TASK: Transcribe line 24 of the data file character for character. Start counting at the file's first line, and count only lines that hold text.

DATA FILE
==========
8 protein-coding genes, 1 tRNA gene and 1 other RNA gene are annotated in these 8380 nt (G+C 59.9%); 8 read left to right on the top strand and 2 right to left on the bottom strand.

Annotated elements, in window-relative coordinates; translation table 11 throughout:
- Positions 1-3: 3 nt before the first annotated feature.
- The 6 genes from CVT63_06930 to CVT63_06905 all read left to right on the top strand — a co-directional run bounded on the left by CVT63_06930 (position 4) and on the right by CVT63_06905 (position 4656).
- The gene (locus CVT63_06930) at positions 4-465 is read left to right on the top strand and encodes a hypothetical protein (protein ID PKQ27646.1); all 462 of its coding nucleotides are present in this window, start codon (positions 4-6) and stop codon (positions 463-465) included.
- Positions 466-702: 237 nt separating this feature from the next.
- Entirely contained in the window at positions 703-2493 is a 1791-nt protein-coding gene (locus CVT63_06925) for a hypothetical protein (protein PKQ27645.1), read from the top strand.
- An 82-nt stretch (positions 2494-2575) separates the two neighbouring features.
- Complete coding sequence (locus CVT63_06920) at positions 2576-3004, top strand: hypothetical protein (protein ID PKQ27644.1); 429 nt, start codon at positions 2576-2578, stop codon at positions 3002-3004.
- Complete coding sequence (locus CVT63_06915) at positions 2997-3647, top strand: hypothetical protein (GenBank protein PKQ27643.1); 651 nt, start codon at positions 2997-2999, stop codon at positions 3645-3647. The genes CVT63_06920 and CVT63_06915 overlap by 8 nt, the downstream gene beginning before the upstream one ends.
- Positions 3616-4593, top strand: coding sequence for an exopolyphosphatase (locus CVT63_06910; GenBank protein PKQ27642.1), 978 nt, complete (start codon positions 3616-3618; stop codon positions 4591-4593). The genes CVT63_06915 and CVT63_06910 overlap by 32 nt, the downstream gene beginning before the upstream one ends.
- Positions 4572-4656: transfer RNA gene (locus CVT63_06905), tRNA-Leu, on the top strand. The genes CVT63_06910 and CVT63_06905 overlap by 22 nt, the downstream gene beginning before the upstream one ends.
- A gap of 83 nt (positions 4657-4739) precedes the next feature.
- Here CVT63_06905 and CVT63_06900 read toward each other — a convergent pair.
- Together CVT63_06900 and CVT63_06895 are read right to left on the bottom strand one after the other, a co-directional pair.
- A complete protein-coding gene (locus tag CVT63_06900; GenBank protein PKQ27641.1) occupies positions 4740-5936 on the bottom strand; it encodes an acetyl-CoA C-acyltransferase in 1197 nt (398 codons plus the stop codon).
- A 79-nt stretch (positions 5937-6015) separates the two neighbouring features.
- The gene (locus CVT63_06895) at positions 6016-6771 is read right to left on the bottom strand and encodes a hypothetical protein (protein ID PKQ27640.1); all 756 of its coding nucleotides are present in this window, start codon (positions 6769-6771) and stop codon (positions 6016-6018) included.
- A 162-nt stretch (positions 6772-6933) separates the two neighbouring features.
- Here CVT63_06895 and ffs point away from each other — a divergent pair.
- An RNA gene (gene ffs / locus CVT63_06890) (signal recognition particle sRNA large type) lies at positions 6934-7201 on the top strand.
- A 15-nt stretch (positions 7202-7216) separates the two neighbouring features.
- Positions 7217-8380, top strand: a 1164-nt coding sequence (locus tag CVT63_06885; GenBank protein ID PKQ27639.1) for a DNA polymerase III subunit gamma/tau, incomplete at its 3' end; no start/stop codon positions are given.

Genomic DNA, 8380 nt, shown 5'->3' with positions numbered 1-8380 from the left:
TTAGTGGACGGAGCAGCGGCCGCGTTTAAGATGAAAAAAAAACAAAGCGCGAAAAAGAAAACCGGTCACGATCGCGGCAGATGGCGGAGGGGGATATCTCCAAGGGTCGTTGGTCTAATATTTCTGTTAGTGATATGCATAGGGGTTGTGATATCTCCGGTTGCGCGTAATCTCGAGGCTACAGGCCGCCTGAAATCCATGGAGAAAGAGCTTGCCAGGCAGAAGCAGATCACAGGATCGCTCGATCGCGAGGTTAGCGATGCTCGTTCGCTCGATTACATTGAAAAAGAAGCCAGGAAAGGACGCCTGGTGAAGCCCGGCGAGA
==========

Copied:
Genomic DNA, 8380 nt, shown 5'->3' with positions numbered 1-8380 from the left: